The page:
Wanting to retrofit Internet connectivity to your WiFi-only e-reading device in the UK? You may soon have another option—a free one, yet. The Telegraph reports that Virgin Media is planning to roll out a free public WiFi network, using its subscribers’ wireless routers (both home and mobile) to provide the Internet access. Virgin’s home subscribers would get download rates of up to 10 Mbps, while non-subscribers would get 0.5 Mbps. The Stack looks askance at the idea of public piggybacking on people’s personal WiFi hotspots. (Found via Slashdot.)

The plan seems to read as a combination of what Comcast and Cablevision have done, for home routers, and what Karma has done, for mobile hotspots, in the US. The plan has gotten both Comcast and Cablevision sued, after they made it difficult or impossible respectively for customers to disable the public WiFi aspect of their home routers. It seems that their existing customers didn’t like suddenly having public WiFi retrofitted to accounts that didn’t have it when they signed up.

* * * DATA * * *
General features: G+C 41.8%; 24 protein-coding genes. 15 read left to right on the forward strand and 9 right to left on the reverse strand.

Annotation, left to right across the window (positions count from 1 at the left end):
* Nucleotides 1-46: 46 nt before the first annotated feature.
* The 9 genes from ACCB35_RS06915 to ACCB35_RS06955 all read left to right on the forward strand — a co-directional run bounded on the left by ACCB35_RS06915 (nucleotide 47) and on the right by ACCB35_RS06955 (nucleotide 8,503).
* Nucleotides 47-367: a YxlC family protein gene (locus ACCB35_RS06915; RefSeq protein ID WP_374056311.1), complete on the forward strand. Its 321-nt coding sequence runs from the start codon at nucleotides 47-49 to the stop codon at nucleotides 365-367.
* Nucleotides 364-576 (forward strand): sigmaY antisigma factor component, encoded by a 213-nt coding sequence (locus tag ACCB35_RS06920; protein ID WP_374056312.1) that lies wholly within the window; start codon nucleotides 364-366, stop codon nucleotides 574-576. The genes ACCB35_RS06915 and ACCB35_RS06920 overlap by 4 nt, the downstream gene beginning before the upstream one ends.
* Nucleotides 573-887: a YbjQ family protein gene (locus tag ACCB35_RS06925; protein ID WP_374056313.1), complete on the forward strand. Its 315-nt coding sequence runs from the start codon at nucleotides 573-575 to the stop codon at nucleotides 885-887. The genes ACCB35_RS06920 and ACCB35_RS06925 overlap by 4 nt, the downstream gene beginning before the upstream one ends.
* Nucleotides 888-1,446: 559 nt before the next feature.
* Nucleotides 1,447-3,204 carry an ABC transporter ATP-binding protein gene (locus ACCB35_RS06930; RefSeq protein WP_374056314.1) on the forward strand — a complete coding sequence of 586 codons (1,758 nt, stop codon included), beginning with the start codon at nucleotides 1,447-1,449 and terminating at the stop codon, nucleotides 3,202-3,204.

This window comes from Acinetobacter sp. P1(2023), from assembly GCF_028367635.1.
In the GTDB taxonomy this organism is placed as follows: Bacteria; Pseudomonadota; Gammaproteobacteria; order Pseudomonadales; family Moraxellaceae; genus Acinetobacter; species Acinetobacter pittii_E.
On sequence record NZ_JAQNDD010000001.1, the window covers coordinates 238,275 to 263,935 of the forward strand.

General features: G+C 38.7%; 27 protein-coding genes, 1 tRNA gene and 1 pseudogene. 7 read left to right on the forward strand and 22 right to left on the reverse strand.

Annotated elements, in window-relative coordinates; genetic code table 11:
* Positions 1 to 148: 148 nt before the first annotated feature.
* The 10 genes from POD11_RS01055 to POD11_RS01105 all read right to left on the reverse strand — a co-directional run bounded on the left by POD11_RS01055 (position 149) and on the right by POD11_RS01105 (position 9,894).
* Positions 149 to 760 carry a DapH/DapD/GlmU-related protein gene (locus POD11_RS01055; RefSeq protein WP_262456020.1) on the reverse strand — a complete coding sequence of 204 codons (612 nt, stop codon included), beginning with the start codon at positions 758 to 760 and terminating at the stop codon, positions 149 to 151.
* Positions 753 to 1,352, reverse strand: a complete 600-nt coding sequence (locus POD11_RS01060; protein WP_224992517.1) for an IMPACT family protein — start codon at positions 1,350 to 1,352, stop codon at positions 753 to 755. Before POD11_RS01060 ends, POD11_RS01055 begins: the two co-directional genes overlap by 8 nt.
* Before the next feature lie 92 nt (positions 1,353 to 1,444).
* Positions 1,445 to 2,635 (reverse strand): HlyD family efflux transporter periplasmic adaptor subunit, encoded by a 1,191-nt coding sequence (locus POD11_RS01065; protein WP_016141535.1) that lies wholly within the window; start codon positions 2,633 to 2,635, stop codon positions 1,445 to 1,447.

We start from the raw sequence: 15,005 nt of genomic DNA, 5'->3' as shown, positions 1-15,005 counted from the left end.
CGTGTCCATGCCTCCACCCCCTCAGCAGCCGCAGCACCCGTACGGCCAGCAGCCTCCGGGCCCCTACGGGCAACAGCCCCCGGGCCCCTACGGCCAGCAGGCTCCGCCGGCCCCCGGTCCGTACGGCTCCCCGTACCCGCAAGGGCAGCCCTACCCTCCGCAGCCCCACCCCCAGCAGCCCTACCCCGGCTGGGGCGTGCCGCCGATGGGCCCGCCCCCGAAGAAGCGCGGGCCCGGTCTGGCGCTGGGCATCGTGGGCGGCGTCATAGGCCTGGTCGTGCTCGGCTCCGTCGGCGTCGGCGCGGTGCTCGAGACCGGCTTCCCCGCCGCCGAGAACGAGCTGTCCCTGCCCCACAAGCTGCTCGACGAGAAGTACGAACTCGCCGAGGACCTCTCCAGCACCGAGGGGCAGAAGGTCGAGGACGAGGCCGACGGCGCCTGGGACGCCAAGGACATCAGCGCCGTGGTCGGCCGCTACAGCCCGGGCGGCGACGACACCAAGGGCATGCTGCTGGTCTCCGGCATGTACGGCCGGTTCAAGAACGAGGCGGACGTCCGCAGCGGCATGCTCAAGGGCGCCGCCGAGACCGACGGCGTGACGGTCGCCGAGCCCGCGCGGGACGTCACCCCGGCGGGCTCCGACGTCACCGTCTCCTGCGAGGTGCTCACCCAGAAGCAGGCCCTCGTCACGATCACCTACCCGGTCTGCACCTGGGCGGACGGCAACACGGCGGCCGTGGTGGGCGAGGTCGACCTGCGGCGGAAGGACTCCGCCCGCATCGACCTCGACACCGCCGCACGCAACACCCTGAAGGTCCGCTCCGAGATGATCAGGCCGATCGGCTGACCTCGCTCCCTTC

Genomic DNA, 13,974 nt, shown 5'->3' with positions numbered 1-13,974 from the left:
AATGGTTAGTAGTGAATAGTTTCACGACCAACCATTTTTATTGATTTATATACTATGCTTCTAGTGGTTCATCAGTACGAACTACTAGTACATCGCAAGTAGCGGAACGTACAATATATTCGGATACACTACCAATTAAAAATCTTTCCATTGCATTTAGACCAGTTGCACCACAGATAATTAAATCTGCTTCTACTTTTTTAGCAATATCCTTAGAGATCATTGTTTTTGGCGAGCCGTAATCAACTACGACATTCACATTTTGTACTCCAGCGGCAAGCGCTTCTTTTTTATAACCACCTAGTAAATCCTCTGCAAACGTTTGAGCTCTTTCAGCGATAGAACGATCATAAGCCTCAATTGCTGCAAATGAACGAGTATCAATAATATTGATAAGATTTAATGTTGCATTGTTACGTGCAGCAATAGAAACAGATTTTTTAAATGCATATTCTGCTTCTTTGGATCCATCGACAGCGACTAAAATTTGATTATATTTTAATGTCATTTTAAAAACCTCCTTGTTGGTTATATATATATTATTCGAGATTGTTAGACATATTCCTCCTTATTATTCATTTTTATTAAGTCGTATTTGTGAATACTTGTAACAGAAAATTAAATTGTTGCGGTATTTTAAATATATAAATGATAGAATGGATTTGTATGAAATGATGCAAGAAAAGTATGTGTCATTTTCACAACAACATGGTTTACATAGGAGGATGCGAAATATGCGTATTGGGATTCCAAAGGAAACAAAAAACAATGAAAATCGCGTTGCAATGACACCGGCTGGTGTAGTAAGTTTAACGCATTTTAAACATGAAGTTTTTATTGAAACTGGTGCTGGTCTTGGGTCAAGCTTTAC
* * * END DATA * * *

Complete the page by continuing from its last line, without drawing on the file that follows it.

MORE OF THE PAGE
Karma, on the other hand, has been completely forthright and open from the outset about the connection-sharing nature of their plans. If you don’t want to share your connection, you’re probably going to go with someone else—so no controversy there. (In fact, I’ve rather enjoyed sharing my Karma, though I do tend to feel a bit guilty when I notice someone joined a few minutes ago, when I was blocks away.)

Part of the driving force behind this public network plan seems to be the amount of time it’s taking for Britain to put 4G networks in. They look at having public WiFi widely available as a way to bridge the gap between slower 3G and faster 4G. Given that Virgin will be offering customers the option to opt out, unlike Comcast and Cablevision, they probably won’t be sued over it. Customers who do opt out will lose access to the public WiFi from others’ routers, however.


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